Scars Like Lace

David Owen wrote a 2012 personal history “Scars” as “a life in injuries” for The New Yorker. This short piece was inspired by Owen’s essay.


The faintest imprint of honeycombed scar tissue crisscrosses the back of both of my knuckles. Family folklore has it that while my mother was giving birth to my sister in a hospital in Missouri’s capital city, I fell hands first into my grandparents’ wood stove almost as dramatically as the terrifying story of Hansel and Gretel in the red leather-bound Grimms’ Fairy Tales my law-professor uncle sent to me, his rural Missouri niece, by way of Louisville. I do not know how a 3-year-old child falls by catching herself with the backs of her hands, but when I arrived at the hospital to meet my baby sister, my mother says she started to cry at the sight of second-degree burns and made the nurses grab her obstetrician, whose own wife was giving birth to another little girl in the next room. Now few notice these faded scars as they have been with me for almost 37 years, but I see them, especially in the sunlight, stretched across my hands like a fine lace.

And should someone turn my chin up to that selfsame light, one might catch the long-healed scar which required four stitches in a Chicago ER one summer afternoon. Earlier in the day, with wonder and awe, I had watched my lithe and older cousins dive backward into the deep end. I, a tall and solidly built 5-year-old girl, attempted the same maneuver, only to land on the pool edge with the full force of my chin, my jaw slamming shut like the Milton Bradley game of Hungry Hungry Hippos. I remember the ER doctor’s amazement that I did not cry as he stitched me up, including weathering a numbing shot with a needle that looked to be five inches long. Afterward, my great auntie Ann kept me company in a darkened room above the pool as I heard my Chicago cousins splash and frolic while I kept my chin dry. She smoothed my hair and gave me the prettiest little bone china heart with flowers on the lid. I lost or broke the top sometime in my girlhood, but I still have the bottom. The porcelain container fits securely in the palm of my hand and reminds me of Ann waiting with me and her selfless, quiet love.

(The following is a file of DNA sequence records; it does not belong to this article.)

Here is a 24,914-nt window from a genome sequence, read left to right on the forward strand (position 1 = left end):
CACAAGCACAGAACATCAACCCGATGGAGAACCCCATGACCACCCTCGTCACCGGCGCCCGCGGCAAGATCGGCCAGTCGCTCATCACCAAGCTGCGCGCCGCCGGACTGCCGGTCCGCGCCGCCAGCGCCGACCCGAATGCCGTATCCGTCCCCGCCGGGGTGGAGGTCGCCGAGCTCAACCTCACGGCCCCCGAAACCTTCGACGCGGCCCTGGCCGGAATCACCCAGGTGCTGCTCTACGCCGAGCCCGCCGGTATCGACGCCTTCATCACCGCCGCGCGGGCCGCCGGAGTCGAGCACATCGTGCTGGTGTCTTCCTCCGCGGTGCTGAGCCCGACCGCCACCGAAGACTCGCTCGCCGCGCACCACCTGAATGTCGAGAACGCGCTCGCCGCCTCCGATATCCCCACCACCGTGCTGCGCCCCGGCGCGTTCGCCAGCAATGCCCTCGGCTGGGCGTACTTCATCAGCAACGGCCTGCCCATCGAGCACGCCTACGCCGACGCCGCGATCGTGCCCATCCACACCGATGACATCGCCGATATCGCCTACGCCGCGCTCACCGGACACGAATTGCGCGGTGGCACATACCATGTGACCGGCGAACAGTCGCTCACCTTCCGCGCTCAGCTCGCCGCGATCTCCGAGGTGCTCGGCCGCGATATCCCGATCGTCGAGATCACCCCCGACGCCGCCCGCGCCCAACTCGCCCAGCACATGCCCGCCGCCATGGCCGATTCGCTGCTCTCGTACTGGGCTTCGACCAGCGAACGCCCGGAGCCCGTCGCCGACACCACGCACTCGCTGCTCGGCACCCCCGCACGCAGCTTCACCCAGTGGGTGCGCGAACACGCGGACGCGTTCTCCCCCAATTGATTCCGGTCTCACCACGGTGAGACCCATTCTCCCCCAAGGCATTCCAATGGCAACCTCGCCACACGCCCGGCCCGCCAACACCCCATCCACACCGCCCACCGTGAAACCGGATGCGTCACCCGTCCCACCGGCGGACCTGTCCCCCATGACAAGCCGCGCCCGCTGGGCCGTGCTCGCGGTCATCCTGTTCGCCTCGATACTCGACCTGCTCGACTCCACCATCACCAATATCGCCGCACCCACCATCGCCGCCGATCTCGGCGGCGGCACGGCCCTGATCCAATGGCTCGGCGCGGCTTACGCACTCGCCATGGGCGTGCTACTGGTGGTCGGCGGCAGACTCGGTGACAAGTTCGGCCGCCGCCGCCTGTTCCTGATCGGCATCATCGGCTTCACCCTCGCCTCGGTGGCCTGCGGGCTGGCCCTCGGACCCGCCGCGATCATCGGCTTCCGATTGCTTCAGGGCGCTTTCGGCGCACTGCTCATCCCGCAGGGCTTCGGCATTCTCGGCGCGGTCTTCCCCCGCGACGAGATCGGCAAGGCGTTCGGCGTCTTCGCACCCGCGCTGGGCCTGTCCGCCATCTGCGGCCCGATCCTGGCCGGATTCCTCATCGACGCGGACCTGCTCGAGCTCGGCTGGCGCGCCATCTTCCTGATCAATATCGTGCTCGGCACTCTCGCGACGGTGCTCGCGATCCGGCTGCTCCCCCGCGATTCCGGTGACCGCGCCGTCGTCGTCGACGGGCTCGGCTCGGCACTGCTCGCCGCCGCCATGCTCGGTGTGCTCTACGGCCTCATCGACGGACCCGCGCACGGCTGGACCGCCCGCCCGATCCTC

Or there is the long, jagged scar that runs up the back of my right ankle, proof that I ruptured my Achilles tendon in my late 20s a couple months after completing my first half-marathon through the hills of San Francisco. When my tendon snapped, a starting-gun pop went off inside my body. At the time, my then boyfriend was defrosting hamburger, and I had somehow crawled to my car, retrieved my cell phone, and called him, begging him to put down the damned beef chuck down and take me to the hospital. While the boyfriend and I did not last, I was humbled by the kindness of friends and family, who drove across the state to care for me, ferried me to work as I could not drive, who took me to physical therapy appointments, who helped me bathe and brought me lemon cupcakes and bore with me as a I hobbled up the stairs on crutches to my second-story apartment.

I have many more scars—the small scar midway between my chest and belly button from having my gallbladder removed, the scar where my daughter emerged via emergency C-section, and the persistent scar on my left knee that was made and remade from falling off bikes, tripping over uneven sidewalks, and reopened by other physical adventures. “Scars have the strange power to remind us that our past is real,” Cormac McCarthy wrote in All the Pretty Horses. My body, like all bodies, is a map of hurt and healing, of mortality and imperfection made visible. Scars are cryptograph and key, and, if we are lucky, they have less to do with pain and more to do with memory and survival.